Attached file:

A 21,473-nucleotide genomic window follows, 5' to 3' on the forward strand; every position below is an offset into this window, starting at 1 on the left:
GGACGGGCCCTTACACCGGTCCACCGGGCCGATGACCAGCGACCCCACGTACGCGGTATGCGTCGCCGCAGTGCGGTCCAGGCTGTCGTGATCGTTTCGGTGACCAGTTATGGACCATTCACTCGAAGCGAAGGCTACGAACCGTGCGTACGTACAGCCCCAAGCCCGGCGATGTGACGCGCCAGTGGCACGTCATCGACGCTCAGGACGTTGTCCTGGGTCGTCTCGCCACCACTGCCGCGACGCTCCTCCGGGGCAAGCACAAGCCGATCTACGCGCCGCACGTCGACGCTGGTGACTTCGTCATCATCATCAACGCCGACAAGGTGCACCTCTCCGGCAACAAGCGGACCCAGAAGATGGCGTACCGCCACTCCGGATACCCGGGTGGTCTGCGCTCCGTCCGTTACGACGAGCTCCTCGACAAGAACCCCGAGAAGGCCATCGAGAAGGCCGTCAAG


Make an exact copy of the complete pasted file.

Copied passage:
A 21,473-nucleotide genomic window follows, 5' to 3' on the forward strand; every position below is an offset into this window, starting at 1 on the left:
GGACGGGCCCTTACACCGGTCCACCGGGCCGATGACCAGCGACCCCACGTACGCGGTATGCGTCGCCGCAGTGCGGTCCAGGCTGTCGTGATCGTTTCGGTGACCAGTTATGGACCATTCACTCGAAGCGAAGGCTACGAACCGTGCGTACGTACAGCCCCAAGCCCGGCGATGTGACGCGCCAGTGGCACGTCATCGACGCTCAGGACGTTGTCCTGGGTCGTCTCGCCACCACTGCCGCGACGCTCCTCCGGGGCAAGCACAAGCCGATCTACGCGCCGCACGTCGACGCTGGTGACTTCGTCATCATCATCAACGCCGACAAGGTGCACCTCTCCGGCAACAAGCGGACCCAGAAGATGGCGTACCGCCACTCCGGATACCCGGGTGGTCTGCGCTCCGTCCGTTACGACGAGCTCCTCGACAAGAACCCCGAGAAGGCCATCGAGAAGGCCGTCAAG